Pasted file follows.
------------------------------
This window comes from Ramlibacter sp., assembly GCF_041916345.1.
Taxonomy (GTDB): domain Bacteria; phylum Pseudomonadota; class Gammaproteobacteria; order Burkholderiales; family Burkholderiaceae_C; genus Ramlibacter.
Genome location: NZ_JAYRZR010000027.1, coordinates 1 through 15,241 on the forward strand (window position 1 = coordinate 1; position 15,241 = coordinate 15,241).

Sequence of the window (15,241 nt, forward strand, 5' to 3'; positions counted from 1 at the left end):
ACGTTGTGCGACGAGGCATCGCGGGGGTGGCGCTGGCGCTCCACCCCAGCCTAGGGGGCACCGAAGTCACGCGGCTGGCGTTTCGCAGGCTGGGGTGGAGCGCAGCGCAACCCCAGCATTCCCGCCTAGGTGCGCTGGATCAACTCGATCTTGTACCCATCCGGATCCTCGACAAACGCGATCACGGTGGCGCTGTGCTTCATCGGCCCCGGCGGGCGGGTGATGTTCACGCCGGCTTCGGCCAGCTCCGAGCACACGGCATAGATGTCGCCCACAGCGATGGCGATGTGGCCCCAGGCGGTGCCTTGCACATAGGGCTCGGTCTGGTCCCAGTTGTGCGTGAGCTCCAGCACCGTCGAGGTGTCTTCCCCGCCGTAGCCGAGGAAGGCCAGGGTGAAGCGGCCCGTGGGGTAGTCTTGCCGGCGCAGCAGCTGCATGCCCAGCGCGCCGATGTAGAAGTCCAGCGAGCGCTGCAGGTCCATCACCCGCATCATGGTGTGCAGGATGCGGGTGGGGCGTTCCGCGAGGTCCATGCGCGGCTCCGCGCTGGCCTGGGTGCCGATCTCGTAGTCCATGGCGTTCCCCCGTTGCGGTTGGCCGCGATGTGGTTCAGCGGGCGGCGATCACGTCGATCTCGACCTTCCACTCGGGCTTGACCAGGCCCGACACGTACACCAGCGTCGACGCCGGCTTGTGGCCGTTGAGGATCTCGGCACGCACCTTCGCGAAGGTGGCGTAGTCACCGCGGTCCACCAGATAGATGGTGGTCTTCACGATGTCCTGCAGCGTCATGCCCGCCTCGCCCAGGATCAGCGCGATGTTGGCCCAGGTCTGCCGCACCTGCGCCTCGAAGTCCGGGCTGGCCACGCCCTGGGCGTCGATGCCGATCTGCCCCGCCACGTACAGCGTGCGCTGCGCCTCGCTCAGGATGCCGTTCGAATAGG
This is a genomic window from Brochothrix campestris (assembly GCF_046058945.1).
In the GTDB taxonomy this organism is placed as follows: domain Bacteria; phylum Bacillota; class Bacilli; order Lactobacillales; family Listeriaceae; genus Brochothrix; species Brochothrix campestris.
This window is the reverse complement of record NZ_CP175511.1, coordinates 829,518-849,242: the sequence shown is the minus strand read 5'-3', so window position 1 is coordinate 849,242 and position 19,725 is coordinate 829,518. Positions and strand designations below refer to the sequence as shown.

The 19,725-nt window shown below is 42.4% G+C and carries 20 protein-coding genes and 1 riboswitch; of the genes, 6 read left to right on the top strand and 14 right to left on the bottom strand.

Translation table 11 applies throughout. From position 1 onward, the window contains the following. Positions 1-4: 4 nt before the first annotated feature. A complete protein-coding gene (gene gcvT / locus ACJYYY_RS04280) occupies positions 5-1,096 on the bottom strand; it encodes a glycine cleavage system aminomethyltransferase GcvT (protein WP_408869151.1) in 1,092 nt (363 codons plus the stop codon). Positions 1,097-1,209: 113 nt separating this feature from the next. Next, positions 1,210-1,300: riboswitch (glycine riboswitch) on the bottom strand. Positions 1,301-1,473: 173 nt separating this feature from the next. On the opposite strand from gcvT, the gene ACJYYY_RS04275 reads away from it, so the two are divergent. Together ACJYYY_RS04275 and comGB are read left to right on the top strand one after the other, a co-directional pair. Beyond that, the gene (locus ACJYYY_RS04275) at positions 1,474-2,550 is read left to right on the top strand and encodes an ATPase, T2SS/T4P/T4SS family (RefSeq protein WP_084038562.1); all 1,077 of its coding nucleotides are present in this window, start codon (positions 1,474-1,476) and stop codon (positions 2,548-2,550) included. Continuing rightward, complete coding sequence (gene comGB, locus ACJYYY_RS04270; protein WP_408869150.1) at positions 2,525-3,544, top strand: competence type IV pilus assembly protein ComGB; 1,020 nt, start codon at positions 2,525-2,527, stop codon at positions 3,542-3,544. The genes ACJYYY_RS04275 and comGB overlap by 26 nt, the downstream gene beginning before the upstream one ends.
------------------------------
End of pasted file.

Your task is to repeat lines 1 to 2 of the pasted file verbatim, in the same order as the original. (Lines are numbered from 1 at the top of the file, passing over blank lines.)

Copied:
This window comes from Ramlibacter sp., assembly GCF_041916345.1.
Taxonomy (GTDB): domain Bacteria; phylum Pseudomonadota; class Gammaproteobacteria; order Burkholderiales; family Burkholderiaceae_C; genus Ramlibacter.